I love an easy, fool proof recipe.
Here’s another one of my “Go-To” favorites. (This is also what we do for our Thanksgiving Turkey each year and It. Is. Awesome.)
Have you ever used a brine for chicken or turkey? No? Well, it’s about time that you gave it a try, don’t you think?
I love this so much because it is absolutely fool-proof. There is no way you can roast this chicken and over-cook it and dry it out. Even if you “can’t cook” you can make this. The secret is to brine it.
Brine is basically a salt solution that you soak the chicken in before you bake it. There are tons of variations on it, but here’s what we do.
You will need:
- large stock pot with lid
- 1/2 cup of salt
- 1/2 cup of sugar
- 2 to 3 cinnamon sticks
- a palm-full of whole cloves
- 3 to 4 bay leaves
- 1 lemon, sliced in half and slightly squeezed
- 1 (or 2) whole chickens (grody organs removed)
Fill the stock pot with about 6 cups of water and add the sugar and salt… stir well until dissolved. (You don’t really need to measure the water, just eyeball it. You are just making sure the sugar and salt is dissolved.)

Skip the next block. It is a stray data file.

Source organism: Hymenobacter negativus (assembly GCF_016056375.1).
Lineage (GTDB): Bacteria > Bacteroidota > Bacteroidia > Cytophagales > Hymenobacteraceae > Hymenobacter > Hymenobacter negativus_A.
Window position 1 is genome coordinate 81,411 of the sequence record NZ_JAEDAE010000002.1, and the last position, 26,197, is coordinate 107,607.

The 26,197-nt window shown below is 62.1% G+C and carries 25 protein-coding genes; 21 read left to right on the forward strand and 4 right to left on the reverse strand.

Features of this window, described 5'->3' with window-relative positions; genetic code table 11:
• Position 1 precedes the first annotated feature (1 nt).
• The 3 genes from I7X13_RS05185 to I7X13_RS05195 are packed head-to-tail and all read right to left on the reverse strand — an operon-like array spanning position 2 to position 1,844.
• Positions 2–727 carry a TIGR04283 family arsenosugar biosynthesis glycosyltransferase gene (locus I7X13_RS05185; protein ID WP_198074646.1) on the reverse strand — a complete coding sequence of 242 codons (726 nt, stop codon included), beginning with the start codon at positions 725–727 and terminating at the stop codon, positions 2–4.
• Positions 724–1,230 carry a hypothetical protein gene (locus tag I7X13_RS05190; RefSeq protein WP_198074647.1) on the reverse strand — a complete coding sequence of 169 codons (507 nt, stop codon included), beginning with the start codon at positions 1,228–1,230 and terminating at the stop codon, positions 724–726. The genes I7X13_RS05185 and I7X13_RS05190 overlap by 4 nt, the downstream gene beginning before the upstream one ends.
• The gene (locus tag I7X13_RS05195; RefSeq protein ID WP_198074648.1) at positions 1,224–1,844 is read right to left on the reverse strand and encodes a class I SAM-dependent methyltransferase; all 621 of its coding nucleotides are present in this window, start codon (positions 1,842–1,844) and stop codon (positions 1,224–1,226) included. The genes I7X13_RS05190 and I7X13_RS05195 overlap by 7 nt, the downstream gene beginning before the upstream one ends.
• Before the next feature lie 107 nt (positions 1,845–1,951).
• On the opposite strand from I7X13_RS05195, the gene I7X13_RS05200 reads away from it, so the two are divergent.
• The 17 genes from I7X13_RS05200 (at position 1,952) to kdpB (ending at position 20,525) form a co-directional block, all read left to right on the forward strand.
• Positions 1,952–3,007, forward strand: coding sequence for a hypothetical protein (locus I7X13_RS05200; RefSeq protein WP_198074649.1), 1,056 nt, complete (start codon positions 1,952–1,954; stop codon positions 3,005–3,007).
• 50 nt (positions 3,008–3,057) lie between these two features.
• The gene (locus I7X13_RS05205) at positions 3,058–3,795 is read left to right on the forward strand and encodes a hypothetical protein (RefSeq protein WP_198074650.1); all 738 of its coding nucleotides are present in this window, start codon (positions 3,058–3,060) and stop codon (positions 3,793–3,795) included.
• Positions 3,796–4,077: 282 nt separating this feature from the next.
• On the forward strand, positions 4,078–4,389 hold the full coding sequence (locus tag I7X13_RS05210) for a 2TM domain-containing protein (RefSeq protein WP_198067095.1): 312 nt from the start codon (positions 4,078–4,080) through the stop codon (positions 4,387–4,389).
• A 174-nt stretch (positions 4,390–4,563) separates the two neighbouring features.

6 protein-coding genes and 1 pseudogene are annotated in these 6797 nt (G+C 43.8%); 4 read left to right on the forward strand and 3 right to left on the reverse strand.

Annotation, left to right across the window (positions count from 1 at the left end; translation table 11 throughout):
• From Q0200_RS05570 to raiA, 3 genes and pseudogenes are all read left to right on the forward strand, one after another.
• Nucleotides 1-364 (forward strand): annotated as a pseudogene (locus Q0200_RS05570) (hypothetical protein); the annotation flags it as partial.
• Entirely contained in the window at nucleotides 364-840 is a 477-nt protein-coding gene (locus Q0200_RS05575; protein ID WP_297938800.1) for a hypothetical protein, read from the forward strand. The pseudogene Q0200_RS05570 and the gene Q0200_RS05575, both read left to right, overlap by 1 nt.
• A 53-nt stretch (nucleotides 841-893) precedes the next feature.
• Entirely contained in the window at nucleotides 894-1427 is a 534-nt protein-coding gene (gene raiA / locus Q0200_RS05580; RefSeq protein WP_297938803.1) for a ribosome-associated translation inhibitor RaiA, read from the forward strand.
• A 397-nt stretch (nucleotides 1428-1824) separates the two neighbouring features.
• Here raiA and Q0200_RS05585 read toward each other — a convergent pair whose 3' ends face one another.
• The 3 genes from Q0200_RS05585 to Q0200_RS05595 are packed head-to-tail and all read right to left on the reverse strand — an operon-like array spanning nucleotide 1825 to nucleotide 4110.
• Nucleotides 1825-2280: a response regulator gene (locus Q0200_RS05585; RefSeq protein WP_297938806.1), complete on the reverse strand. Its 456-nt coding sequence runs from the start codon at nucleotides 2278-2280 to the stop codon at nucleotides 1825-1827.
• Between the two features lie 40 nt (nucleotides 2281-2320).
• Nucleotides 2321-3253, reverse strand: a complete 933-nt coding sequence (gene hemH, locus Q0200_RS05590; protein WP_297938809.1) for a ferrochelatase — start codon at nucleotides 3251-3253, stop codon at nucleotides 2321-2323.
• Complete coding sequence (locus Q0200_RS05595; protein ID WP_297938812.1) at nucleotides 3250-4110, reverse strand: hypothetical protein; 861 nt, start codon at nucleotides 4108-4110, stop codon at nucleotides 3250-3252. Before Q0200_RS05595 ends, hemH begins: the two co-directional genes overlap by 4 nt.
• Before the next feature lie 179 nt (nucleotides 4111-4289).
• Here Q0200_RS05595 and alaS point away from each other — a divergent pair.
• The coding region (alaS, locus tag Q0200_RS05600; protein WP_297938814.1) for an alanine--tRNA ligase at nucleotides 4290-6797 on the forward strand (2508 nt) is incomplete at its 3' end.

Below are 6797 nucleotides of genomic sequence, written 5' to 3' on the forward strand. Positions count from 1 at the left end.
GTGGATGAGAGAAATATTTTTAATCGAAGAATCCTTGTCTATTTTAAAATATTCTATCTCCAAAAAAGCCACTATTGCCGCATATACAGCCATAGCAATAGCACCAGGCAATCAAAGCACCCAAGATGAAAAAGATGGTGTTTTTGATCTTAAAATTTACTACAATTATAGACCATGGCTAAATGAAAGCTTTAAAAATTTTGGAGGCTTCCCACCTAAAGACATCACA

Toss in the remaining ingredients and stir. Add the chicken(s). Ad more water until the chickens are completely submerged.
Cover and refrigerate overnight.
The next part is even easier than throwing the brine together.
Grab a Pyrex, line it with foil, add a roasting rack and preheat the oven to 375 degrees.
Rub the chicken(s) with a little butter and season with salt and pepper. Pop it in the oven for about an hour or so… until a thermometer inserted into the thigh reads 160 degrees. (I make 2 chickens at a time because I have a big family full of growing boys. If you are just making one chicken, you won’t need to cook it as long.) ***UPDATED: Reader, Karen N. said she always leaves her chicken in until it’s at least 180 degrees. USDA recommends an internal temperature of 165 degrees. I hate overcooked chicken, so since it continues to cook as it stands, you’re in good shape. (You’re the best judge of how long you want to cook it.)***
If it looks like the skin is browning a bit too much, grab a piece of foil and tent it as it is cooking.
Let it stand for about 10 minutes. The meat should practically fall off the bones as you carve it.